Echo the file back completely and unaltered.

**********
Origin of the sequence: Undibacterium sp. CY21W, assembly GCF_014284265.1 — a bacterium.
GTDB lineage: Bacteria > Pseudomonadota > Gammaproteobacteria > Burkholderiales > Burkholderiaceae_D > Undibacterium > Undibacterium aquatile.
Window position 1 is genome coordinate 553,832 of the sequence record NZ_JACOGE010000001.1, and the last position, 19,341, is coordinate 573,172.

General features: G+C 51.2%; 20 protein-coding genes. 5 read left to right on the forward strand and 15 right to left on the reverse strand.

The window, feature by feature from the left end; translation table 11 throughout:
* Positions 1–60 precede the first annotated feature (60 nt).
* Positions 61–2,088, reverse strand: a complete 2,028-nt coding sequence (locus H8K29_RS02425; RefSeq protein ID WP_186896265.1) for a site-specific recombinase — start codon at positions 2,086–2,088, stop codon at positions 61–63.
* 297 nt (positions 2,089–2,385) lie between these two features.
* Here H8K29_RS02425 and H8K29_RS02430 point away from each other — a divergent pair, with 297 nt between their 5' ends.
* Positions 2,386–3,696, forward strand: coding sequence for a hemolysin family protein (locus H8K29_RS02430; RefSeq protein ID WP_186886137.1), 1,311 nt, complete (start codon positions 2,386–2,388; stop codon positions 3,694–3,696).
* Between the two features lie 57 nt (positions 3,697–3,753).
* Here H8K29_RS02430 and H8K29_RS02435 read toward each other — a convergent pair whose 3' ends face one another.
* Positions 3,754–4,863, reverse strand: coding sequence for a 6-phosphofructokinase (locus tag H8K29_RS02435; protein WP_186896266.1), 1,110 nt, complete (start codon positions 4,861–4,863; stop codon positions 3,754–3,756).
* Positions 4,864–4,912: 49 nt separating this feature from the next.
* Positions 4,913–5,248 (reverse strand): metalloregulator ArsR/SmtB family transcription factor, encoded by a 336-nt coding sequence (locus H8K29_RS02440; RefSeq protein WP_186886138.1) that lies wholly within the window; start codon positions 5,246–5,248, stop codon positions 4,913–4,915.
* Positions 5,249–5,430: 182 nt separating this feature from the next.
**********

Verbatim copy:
Origin of the sequence: Undibacterium sp. CY21W, assembly GCF_014284265.1 — a bacterium.
GTDB lineage: Bacteria > Pseudomonadota > Gammaproteobacteria > Burkholderiales > Burkholderiaceae_D > Undibacterium > Undibacterium aquatile.
Window position 1 is genome coordinate 553,832 of the sequence record NZ_JACOGE010000001.1, and the last position, 19,341, is coordinate 573,172.

General features: G+C 51.2%; 20 protein-coding genes. 5 read left to right on the forward strand and 15 right to left on the reverse strand.

The window, feature by feature from the left end; translation table 11 throughout:
* Positions 1–60 precede the first annotated feature (60 nt).
* Positions 61–2,088, reverse strand: a complete 2,028-nt coding sequence (locus H8K29_RS02425; RefSeq protein ID WP_186896265.1) for a site-specific recombinase — start codon at positions 2,086–2,088, stop codon at positions 61–63.
* 297 nt (positions 2,089–2,385) lie between these two features.
* Here H8K29_RS02425 and H8K29_RS02430 point away from each other — a divergent pair, with 297 nt between their 5' ends.
* Positions 2,386–3,696, forward strand: coding sequence for a hemolysin family protein (locus H8K29_RS02430; RefSeq protein ID WP_186886137.1), 1,311 nt, complete (start codon positions 2,386–2,388; stop codon positions 3,694–3,696).
* Between the two features lie 57 nt (positions 3,697–3,753).
* Here H8K29_RS02430 and H8K29_RS02435 read toward each other — a convergent pair whose 3' ends face one another.
* Positions 3,754–4,863, reverse strand: coding sequence for a 6-phosphofructokinase (locus tag H8K29_RS02435; protein WP_186896266.1), 1,110 nt, complete (start codon positions 4,861–4,863; stop codon positions 3,754–3,756).
* Positions 4,864–4,912: 49 nt separating this feature from the next.
* Positions 4,913–5,248 (reverse strand): metalloregulator ArsR/SmtB family transcription factor, encoded by a 336-nt coding sequence (locus H8K29_RS02440; RefSeq protein WP_186886138.1) that lies wholly within the window; start codon positions 5,246–5,248, stop codon positions 4,913–4,915.
* Positions 5,249–5,430: 182 nt separating this feature from the next.